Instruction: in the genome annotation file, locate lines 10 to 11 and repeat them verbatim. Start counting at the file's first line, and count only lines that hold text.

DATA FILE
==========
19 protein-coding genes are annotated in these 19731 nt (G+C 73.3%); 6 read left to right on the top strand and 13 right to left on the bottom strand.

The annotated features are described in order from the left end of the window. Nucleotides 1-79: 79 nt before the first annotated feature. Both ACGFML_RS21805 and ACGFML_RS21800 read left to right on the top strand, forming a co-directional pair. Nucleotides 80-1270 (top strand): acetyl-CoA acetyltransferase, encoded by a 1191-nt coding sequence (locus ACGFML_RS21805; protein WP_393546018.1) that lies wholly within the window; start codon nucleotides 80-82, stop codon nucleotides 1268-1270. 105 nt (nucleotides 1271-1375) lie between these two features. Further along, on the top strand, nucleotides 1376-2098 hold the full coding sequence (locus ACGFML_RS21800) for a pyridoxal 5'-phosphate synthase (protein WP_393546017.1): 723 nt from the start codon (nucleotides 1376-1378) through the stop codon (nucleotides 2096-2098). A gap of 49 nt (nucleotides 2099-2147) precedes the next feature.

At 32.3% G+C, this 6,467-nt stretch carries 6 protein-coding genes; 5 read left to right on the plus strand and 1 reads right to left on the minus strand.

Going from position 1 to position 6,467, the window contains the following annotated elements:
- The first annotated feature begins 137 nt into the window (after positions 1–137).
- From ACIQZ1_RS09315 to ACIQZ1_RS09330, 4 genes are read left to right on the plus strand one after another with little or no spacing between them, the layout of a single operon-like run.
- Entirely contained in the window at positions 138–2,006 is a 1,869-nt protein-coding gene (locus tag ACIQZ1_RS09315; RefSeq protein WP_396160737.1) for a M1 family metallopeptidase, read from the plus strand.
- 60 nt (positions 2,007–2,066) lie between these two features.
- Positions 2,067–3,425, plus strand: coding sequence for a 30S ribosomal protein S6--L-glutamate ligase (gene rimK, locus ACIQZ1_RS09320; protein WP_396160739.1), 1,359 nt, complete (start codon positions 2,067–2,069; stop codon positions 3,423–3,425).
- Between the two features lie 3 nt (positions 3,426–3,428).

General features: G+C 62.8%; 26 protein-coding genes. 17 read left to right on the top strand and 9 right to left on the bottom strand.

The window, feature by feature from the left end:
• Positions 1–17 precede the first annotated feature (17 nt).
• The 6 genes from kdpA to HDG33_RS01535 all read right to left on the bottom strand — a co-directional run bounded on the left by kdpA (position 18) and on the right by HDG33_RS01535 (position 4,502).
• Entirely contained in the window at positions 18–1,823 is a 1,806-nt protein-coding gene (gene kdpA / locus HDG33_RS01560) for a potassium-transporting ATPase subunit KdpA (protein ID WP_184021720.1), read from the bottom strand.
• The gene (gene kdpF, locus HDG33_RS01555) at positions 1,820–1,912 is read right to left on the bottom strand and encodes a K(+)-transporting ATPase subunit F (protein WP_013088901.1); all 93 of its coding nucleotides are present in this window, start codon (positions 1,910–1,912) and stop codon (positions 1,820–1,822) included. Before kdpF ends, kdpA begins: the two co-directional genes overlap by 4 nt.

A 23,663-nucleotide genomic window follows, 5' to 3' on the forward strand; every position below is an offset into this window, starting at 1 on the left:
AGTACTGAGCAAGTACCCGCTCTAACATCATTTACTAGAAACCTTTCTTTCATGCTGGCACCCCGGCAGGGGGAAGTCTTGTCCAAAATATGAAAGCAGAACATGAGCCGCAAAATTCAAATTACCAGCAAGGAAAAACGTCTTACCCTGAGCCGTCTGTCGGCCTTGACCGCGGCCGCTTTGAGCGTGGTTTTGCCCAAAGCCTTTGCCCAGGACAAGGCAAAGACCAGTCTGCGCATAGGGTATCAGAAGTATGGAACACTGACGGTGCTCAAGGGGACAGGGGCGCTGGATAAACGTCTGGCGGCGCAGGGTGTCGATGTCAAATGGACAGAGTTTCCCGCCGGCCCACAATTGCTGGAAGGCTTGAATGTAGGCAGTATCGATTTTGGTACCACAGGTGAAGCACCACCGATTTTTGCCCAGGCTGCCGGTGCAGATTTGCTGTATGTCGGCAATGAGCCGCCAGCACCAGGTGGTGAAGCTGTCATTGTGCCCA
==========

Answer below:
- Between the two features lie 3 nt (positions 3,426–3,428).

General features: G+C 62.8%; 26 protein-coding genes. 17 read left to right on the top strand and 9 right to left on the bottom strand.